The U.S. Environmental Protection Agency has announced a grant of $30,000 to Texas Tech University Health Sciences Center El Paso for the Farmworkers Pesticide Use Protection Project. The project will educate migrant farmworkers and their families on the health effects and safe use of pesticides as they work along the U.S.-Mexico border.
The educational project is part of a collaboration between the EPA and the Southwest Center for Pediatric Environmental Health (SWCPEH) at TTUHSC El Paso.
Early exposure to pesticides can affect health later in life, including negative effects to the nervous and endocrine systems in the body. The SWCPEH has partnered with promotores, or community health workers, from Familias Triunfadoras Inc. to educate the local migrant farmworker community. These underserved communities often have poor access to basic necessities and are most in need of preventative and routine health care.
Promotores will be providing pesticide health education to the migrant farm workers and developing curriculum.
Collaboration between our center and the promotores is an integral part of our project. We were very fortunate to connect with a group of promotores who have strong ties to the migrant farmworker community and are able to provide insight on their specific needs."
Stormy Monks, Ph.D., Regional Director, Southwest Center for Pediatric Environmental Health Region 6, Pediatric Environmental Health Specialty Unit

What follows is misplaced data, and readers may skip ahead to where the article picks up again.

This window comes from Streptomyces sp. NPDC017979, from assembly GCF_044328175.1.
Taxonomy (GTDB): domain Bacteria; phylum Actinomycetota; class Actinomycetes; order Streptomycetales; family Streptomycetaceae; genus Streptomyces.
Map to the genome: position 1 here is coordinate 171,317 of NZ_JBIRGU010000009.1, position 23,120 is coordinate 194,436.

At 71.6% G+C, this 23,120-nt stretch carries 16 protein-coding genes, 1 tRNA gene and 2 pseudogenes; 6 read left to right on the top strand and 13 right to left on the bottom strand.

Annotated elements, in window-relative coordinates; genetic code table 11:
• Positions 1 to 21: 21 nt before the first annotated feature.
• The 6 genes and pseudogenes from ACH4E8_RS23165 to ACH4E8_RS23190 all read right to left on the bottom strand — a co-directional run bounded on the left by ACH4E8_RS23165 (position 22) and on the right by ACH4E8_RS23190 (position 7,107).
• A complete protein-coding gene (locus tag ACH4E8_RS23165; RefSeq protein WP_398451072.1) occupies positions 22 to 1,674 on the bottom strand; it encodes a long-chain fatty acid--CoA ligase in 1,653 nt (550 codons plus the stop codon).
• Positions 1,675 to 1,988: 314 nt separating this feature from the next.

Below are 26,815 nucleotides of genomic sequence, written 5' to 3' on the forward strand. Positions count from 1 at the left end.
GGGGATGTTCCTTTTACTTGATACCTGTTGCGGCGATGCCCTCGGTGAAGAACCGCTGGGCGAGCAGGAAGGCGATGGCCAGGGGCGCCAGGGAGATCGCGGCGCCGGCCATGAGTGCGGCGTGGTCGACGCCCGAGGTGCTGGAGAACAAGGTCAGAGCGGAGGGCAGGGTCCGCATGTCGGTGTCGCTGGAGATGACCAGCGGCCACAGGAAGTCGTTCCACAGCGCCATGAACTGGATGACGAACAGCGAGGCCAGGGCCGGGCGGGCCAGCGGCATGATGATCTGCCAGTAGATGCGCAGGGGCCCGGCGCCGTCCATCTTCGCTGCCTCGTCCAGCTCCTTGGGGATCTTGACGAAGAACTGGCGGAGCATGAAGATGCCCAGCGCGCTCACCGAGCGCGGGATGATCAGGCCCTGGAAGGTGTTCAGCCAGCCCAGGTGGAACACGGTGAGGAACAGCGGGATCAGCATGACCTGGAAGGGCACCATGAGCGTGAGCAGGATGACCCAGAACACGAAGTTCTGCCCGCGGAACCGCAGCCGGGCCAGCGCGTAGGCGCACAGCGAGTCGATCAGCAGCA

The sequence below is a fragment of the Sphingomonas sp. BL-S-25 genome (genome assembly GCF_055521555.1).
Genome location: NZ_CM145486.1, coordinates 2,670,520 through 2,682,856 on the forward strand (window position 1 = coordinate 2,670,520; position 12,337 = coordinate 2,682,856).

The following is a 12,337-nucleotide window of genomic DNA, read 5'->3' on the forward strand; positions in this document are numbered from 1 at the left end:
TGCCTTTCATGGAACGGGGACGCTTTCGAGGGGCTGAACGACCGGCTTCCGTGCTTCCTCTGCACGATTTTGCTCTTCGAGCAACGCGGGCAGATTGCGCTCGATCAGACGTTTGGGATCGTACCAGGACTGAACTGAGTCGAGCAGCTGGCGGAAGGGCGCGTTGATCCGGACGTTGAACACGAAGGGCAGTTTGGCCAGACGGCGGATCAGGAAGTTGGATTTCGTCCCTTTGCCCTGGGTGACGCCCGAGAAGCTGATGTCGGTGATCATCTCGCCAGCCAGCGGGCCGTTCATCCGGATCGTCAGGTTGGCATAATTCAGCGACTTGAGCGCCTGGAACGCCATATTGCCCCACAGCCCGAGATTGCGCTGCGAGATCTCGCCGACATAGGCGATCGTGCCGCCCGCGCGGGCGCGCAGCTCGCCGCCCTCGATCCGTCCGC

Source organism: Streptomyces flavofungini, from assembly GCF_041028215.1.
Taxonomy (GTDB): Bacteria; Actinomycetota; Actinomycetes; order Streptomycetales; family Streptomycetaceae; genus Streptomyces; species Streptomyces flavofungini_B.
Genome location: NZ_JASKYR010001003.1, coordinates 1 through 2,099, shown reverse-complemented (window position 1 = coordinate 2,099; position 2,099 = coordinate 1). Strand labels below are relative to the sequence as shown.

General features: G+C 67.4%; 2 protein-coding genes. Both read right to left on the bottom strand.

As part of the EPA's Children's Health Policy and Strategic Plan, the agency considers environmental impacts at all stages and addresses health disparities so all children, no matter their ZIP code, race or income, can be protected equally under the law.
"Not only do farmworkers have pesticide health hazards in the field, but they can bring these hazards to high-risk individuals at home, including elderly family members, pregnant spouses and small children," said Diego Garcia, life scientist at the EPA's Land, Chemicals, and Redevelopment Division Pesticide Program. "They need to be educated on basic pesticide safety."
Basic safety measures to avoid a pesticide exposure include:
- Avoiding getting pesticides on your skin and body.
- Wearing protective clothing like long-sleeved shirts, pants and hats to work.
- Washing hands before eating or drinking.
- Washing body and hair thoroughly and putting on clean clothes before entering your home.
- Washing work clothing separately from non-work clothing.
Fewer incidents mean a healthier workforce and fewer lost wages, medical bills and absences from work and school.
"The EPA is excited to continue developing our partnership with TTUHSC El Paso to improve our children's environmental health outcomes," said EPA Region 6 Administrator Earthea Nance, Ph.D. "Understanding and evaluating the impacts of pesticide use is a high priority, and we have so much more to learn in this area. We look forward to seeing the results of the study and congratulate TTUHSC El Paso and the Southwest Center for Pediatric Environmental Health on this grant."